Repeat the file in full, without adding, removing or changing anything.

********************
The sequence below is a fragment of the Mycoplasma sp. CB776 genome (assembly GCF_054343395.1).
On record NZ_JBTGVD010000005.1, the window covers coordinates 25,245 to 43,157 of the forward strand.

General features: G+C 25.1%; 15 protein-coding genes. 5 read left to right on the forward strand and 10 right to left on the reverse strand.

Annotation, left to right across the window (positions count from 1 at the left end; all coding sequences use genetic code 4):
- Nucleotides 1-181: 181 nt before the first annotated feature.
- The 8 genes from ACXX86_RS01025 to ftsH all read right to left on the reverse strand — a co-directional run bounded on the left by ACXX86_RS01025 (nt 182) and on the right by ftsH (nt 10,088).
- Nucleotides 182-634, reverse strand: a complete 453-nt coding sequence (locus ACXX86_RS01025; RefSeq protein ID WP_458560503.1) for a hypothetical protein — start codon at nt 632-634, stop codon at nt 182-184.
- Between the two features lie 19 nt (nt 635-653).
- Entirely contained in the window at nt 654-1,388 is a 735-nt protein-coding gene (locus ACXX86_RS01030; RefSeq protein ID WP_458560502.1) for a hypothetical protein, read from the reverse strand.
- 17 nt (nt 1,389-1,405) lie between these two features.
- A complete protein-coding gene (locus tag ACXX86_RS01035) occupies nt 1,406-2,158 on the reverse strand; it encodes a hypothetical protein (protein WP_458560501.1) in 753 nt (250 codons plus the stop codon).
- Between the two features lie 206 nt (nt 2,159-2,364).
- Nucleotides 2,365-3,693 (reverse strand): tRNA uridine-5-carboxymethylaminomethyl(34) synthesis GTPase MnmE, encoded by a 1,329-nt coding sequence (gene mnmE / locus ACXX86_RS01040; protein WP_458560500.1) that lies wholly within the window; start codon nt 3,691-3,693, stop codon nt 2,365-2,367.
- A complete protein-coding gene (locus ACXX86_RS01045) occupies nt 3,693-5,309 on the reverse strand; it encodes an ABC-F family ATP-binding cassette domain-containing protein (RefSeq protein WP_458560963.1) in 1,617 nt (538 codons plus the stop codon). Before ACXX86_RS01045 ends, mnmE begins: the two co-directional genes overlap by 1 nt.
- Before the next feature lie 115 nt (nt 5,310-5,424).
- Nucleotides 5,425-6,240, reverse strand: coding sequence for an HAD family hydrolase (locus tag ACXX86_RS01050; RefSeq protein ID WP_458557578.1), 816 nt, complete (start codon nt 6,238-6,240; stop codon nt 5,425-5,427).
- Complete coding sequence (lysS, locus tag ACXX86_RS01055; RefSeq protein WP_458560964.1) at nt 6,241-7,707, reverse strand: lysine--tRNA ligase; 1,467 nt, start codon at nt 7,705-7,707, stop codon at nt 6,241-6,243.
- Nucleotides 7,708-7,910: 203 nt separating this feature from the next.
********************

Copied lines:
The sequence below is a fragment of the Mycoplasma sp. CB776 genome (assembly GCF_054343395.1).
On record NZ_JBTGVD010000005.1, the window covers coordinates 25,245 to 43,157 of the forward strand.

General features: G+C 25.1%; 15 protein-coding genes. 5 read left to right on the forward strand and 10 right to left on the reverse strand.

Annotation, left to right across the window (positions count from 1 at the left end; all coding sequences use genetic code 4):
- Nucleotides 1-181: 181 nt before the first annotated feature.
- The 8 genes from ACXX86_RS01025 to ftsH all read right to left on the reverse strand — a co-directional run bounded on the left by ACXX86_RS01025 (nt 182) and on the right by ftsH (nt 10,088).
- Nucleotides 182-634, reverse strand: a complete 453-nt coding sequence (locus ACXX86_RS01025; RefSeq protein ID WP_458560503.1) for a hypothetical protein — start codon at nt 632-634, stop codon at nt 182-184.
- Between the two features lie 19 nt (nt 635-653).
- Entirely contained in the window at nt 654-1,388 is a 735-nt protein-coding gene (locus ACXX86_RS01030; RefSeq protein ID WP_458560502.1) for a hypothetical protein, read from the reverse strand.
- 17 nt (nt 1,389-1,405) lie between these two features.
- A complete protein-coding gene (locus tag ACXX86_RS01035) occupies nt 1,406-2,158 on the reverse strand; it encodes a hypothetical protein (protein WP_458560501.1) in 753 nt (250 codons plus the stop codon).
- Between the two features lie 206 nt (nt 2,159-2,364).
- Nucleotides 2,365-3,693 (reverse strand): tRNA uridine-5-carboxymethylaminomethyl(34) synthesis GTPase MnmE, encoded by a 1,329-nt coding sequence (gene mnmE / locus ACXX86_RS01040; protein WP_458560500.1) that lies wholly within the window; start codon nt 3,691-3,693, stop codon nt 2,365-2,367.
- A complete protein-coding gene (locus ACXX86_RS01045) occupies nt 3,693-5,309 on the reverse strand; it encodes an ABC-F family ATP-binding cassette domain-containing protein (RefSeq protein WP_458560963.1) in 1,617 nt (538 codons plus the stop codon). Before ACXX86_RS01045 ends, mnmE begins: the two co-directional genes overlap by 1 nt.
- Before the next feature lie 115 nt (nt 5,310-5,424).
- Nucleotides 5,425-6,240, reverse strand: coding sequence for an HAD family hydrolase (locus tag ACXX86_RS01050; RefSeq protein ID WP_458557578.1), 816 nt, complete (start codon nt 6,238-6,240; stop codon nt 5,425-5,427).
- Complete coding sequence (lysS, locus tag ACXX86_RS01055; RefSeq protein WP_458560964.1) at nt 6,241-7,707, reverse strand: lysine--tRNA ligase; 1,467 nt, start codon at nt 7,705-7,707, stop codon at nt 6,241-6,243.
- Nucleotides 7,708-7,910: 203 nt separating this feature from the next.